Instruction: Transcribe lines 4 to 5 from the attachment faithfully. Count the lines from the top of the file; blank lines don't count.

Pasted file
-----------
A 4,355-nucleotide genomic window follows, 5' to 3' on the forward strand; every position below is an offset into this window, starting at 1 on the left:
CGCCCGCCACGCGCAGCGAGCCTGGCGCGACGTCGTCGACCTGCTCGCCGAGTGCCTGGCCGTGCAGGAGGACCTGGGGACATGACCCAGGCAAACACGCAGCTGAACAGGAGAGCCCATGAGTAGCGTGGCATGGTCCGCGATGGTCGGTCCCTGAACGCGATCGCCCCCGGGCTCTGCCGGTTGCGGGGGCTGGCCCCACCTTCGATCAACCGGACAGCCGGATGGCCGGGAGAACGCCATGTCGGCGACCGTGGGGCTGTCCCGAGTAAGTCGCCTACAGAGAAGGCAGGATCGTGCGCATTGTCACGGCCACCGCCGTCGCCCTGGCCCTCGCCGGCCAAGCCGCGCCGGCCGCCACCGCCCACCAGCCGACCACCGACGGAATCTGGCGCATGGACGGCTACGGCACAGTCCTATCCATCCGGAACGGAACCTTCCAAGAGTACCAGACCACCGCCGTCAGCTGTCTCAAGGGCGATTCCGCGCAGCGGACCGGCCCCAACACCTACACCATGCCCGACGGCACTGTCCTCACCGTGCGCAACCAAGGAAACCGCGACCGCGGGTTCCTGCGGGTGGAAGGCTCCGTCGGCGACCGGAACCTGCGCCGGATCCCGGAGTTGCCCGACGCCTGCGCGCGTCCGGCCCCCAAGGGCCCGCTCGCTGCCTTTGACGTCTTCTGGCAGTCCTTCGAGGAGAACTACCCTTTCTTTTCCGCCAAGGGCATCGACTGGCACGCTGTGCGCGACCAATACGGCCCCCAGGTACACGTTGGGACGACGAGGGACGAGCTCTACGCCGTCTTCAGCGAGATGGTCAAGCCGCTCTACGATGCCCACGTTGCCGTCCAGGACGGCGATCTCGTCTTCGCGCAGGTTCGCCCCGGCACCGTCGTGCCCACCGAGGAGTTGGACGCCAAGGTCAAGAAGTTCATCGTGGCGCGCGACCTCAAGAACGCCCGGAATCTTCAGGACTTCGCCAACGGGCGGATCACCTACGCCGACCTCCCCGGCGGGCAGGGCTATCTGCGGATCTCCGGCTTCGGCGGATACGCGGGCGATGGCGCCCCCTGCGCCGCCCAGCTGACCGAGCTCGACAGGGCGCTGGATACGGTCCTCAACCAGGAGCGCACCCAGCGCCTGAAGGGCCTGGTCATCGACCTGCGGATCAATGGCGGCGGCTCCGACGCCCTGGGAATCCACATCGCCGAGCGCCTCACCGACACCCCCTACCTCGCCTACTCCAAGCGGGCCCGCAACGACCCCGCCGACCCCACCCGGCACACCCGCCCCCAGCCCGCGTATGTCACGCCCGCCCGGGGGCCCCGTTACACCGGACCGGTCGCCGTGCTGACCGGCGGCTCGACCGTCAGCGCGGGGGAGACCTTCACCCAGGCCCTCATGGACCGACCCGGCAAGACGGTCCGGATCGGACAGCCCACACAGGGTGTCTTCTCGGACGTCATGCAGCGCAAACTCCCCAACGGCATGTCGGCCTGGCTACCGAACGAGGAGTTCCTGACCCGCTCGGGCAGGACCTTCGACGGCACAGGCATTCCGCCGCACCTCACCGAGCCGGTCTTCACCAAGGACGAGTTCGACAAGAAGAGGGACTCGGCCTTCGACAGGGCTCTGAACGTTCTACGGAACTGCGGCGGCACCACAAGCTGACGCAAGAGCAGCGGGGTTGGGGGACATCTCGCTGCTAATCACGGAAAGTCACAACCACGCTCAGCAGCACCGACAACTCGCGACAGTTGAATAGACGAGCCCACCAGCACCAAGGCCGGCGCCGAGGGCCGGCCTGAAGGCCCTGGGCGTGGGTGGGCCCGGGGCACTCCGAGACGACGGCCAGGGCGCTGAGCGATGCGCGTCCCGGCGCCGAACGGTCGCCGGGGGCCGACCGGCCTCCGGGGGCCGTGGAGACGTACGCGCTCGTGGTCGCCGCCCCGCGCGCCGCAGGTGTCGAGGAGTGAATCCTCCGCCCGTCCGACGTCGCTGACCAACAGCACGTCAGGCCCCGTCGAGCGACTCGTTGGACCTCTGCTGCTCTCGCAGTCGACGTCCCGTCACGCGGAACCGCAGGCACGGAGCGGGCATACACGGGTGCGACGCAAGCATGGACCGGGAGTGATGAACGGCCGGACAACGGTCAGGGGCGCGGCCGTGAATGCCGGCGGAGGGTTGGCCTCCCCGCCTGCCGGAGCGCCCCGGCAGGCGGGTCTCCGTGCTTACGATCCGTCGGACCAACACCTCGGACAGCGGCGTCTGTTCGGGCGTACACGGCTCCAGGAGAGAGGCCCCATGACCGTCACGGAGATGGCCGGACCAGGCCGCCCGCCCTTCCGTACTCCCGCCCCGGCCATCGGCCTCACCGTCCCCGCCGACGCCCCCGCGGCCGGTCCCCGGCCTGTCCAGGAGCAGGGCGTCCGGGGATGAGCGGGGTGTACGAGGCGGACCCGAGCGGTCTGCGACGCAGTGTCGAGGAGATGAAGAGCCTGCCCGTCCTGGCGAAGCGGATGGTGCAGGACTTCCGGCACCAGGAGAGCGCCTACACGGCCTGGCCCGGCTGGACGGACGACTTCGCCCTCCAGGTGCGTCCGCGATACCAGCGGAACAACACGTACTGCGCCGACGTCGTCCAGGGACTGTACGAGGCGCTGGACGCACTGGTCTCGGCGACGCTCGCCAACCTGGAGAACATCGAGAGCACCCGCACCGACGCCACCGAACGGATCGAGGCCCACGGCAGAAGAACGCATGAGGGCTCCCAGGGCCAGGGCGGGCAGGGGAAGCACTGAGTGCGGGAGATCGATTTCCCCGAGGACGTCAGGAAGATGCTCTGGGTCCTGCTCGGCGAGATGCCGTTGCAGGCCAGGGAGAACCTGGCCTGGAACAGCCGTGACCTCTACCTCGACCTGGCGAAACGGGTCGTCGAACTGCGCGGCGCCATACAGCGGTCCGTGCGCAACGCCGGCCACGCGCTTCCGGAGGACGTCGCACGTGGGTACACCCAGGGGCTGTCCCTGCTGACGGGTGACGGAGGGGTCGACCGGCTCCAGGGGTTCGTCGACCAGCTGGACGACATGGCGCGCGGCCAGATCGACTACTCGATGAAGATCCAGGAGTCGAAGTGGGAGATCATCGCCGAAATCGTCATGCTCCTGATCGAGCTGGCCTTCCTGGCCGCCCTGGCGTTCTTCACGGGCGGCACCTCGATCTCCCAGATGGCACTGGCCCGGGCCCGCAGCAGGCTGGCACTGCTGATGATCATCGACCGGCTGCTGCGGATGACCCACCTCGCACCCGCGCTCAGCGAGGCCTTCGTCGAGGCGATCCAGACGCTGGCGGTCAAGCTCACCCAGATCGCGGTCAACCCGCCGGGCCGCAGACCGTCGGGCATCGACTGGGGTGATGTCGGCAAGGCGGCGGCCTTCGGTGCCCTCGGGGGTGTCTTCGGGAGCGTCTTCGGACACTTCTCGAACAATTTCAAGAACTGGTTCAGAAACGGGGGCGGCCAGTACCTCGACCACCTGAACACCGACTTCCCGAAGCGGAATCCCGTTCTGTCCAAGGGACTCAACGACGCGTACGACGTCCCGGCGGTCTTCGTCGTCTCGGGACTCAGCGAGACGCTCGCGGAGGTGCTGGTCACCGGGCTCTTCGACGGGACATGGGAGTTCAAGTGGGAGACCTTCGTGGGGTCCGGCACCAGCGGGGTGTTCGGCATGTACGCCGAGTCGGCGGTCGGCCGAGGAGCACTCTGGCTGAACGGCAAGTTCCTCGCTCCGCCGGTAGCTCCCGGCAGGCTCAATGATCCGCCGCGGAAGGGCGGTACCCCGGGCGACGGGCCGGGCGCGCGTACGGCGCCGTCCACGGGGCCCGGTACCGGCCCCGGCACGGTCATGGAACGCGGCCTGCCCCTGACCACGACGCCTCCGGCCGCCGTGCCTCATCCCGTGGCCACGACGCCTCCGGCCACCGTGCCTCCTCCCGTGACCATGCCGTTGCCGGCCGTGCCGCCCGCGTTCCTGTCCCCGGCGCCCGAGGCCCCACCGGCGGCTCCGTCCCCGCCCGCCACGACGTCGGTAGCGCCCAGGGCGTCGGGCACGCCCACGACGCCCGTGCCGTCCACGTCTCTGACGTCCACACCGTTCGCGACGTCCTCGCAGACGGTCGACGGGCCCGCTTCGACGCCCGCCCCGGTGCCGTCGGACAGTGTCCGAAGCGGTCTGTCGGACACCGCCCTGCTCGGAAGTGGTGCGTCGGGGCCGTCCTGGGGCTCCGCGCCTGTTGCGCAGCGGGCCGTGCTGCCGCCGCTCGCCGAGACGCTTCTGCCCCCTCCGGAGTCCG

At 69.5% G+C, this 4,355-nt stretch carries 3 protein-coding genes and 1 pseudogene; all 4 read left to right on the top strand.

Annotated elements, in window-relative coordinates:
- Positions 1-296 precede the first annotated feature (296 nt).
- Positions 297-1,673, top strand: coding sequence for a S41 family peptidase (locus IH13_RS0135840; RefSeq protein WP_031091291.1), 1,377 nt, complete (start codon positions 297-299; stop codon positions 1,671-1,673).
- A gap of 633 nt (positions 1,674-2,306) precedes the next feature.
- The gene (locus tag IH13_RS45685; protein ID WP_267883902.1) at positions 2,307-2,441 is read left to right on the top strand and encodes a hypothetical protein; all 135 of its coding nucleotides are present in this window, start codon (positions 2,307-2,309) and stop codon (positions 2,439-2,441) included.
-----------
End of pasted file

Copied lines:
Annotated elements, in window-relative coordinates:
- Positions 1-296 precede the first annotated feature (296 nt).